S&P 500 and Nasdaq 100 post longest weekly rising streak since August | The Financial Express

S&P 500 and Nasdaq 100 post longest weekly rising streak since August

Gains in big-tech companies including Microsoft Corp. and Google parent Alphabet Inc. helped both indexes snap a two-day decline on Friday.

S&P 500 and Nasdaq 100 post longest weekly rising streak since August
US stocks end turbulent week with a hefty gain.

Bloomberg: US stocks ended a turbulent week with a sizable gain as Apple Inc.’s earnings report buoyed technology shares and a smattering of economic data suggested a modicum of progress is being made in the Federal Reserve’s battle against inflation.

The S&P 500 and the tech-heavy Nasdaq 100 notched their longest weekly rising streak since August. Gains in big-tech companies including Microsoft Corp. and Google parent Alphabet Inc. helped both indexes snap a two-day decline on Friday.

Treasuries turned weaker on Friday, breaking a three-day rally after hopes of a Fed pivot fizzled. The dollar rose for a second straight session.

Stocks, bonds and the dollar whipsawed this week as investors attempted to make sense of conflicting earnings reports and economic data.

Quarterly reports from megacap technology firms underscored the impact of the Fed’s tightening regime, and consequently the surging dollar. But overall, earnings still largely beat estimates, with Caterpillar Inc., which is considered a bellwether firm, highlighting strong buyer demand.

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“This result season is turning out to be quite a strong result season, just like the second quarter was,” Anik Sen, global head of equities at PineBridge Investments, said by phone. “As you can see, the rally is very broad-based. It’s not necessarily stock-specific. What’s moving the market is basically valuation. And the valuation is being teed off expectations of where the Fed is going land.”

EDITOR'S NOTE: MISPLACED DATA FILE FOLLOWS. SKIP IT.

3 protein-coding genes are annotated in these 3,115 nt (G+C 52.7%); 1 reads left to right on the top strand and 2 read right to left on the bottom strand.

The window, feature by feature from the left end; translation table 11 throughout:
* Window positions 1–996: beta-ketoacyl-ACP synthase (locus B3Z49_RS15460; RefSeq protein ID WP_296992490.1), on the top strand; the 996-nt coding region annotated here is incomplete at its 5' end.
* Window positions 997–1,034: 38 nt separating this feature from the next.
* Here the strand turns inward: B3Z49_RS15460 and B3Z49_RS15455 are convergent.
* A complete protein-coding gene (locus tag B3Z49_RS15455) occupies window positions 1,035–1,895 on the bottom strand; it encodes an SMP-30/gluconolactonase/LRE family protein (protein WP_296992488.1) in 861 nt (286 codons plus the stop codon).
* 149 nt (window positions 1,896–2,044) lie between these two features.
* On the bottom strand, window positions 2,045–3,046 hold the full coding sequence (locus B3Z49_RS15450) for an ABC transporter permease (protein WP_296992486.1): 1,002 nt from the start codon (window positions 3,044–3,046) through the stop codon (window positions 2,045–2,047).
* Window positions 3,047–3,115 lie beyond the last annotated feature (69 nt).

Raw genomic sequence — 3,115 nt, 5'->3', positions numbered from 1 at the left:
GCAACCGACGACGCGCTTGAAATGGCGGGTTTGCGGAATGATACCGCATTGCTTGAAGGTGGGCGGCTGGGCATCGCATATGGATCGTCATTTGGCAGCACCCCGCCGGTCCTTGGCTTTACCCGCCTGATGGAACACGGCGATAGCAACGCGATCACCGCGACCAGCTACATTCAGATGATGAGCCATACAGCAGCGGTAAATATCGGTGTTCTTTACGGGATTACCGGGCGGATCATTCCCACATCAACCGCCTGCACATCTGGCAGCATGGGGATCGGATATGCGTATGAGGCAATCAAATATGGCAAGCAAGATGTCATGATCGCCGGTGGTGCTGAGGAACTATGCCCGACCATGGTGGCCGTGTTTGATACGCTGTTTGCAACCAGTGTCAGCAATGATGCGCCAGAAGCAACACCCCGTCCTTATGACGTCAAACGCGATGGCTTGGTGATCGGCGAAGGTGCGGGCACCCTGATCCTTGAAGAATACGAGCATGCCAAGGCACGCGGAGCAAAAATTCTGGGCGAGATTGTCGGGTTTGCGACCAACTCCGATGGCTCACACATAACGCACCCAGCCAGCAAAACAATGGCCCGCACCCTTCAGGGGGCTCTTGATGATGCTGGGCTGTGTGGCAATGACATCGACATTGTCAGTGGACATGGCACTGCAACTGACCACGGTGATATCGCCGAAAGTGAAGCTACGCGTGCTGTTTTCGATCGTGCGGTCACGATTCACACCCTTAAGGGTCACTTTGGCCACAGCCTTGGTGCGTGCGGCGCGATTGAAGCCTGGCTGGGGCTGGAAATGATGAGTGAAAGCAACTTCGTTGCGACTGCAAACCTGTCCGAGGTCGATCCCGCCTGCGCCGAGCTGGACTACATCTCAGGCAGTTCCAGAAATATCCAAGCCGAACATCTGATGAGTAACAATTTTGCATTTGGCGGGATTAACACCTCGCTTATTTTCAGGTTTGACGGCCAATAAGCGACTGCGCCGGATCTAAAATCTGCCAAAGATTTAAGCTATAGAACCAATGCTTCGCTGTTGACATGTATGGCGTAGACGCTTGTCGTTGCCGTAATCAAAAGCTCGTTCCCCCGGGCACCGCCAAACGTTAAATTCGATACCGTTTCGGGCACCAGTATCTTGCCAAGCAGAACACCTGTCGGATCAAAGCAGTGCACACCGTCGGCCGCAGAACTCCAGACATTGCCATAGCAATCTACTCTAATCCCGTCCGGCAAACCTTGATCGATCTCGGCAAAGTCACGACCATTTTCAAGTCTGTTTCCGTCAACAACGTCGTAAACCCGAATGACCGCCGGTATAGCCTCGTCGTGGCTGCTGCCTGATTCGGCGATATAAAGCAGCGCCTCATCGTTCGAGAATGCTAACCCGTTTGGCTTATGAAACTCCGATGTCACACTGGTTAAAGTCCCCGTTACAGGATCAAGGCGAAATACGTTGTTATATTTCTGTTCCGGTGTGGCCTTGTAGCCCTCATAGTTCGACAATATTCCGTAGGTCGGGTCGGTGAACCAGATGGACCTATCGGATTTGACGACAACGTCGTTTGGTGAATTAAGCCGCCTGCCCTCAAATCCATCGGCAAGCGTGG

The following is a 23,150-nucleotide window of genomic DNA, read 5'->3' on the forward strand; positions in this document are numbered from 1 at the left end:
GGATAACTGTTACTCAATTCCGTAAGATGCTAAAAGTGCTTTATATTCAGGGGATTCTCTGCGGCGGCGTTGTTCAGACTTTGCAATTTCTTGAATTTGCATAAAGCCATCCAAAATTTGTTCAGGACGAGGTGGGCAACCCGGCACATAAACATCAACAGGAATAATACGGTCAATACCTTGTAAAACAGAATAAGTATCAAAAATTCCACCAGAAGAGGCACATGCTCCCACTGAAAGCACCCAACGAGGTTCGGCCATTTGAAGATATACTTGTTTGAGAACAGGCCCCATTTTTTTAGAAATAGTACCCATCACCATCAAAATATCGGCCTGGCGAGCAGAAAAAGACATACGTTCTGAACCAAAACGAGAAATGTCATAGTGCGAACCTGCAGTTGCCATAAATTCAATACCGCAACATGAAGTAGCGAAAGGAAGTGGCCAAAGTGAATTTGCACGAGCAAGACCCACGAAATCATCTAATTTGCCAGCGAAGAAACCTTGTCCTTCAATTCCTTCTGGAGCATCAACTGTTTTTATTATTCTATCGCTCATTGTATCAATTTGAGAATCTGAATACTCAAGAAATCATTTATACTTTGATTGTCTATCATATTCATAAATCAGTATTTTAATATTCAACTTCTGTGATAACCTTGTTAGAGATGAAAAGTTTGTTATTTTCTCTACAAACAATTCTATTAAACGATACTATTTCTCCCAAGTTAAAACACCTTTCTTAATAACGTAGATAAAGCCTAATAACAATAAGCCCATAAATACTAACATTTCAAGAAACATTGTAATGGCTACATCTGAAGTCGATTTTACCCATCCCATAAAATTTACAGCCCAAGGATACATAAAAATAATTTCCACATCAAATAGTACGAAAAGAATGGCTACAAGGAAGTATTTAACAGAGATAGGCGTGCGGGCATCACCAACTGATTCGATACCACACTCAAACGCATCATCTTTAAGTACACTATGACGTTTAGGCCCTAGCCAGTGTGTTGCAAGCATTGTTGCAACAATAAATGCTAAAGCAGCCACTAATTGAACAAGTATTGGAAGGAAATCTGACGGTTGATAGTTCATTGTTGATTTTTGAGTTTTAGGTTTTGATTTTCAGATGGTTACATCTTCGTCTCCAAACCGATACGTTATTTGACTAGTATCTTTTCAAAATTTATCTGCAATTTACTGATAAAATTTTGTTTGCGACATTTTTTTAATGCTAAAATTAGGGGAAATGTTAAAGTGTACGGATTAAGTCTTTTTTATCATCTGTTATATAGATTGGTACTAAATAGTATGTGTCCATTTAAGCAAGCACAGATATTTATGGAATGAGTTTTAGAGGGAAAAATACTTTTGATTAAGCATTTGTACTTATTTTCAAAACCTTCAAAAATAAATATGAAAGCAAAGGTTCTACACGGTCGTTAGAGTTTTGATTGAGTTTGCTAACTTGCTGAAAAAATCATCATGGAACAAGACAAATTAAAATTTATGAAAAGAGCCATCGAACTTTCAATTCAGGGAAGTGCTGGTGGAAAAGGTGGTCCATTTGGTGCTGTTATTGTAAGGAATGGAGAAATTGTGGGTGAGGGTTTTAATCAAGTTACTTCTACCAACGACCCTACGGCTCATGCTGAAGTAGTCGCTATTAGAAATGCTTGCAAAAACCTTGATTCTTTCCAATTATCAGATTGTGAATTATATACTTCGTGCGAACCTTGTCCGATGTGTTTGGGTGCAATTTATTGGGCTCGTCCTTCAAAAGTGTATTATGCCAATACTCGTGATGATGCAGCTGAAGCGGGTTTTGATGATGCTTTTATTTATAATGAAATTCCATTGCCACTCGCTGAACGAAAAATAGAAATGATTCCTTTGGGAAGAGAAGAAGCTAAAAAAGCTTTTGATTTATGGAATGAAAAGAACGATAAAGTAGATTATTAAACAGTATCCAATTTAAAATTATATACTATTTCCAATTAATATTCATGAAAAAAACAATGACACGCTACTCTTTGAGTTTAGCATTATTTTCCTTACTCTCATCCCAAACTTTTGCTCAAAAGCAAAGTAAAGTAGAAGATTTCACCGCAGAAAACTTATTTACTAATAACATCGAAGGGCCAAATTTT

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Meanwhile, a core gauge of US inflation accelerated in September, bolstering the Fed’s case for another jumbo rate hike next week. But a contraction in manufacturing and services, and lower-than-expected US home sales, indicated that the Fed’s actions are already hitting the economy. Gross domestic product data, which came in on Thursday, briefly assuaged concerns of an imminent recession.

Economists are still expecting the Fed to raise rates by three-quarters of a percentage point for the fourth time in a row next week. Rates are projected to rise another half point in December, then by quarter points the following two meetings.

“It is too early to expect the Fed to signal a more dovish stance,” said Mark Haefele, chief investment officer at UBS Global Wealth Management. “We maintain our view for economic growth to bottom out in the middle of 2023 and for the Fed to stop hiking in 1Q23.”

Beyond the US
US investors also closely watched the actions of other central banks for possible hints about the Fed’s path ahead.

While the European Central Bank delivered a second straight 75 basis-point hike on Thursday, it dropped a prior reference to rate increases continuing for “several meetings,” an outcome that was considered dovish. On Wednesday, the Bank of Canada announced a smaller-than-expected rate hike, which briefly stoked speculation that the Fed could follow suit.

The Bank of Japan, meanwhile, stood by its ultra-low interest rates at the end of a two-day long policy meeting on Friday.

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First published on: 29-10-2022 at 18:21 IST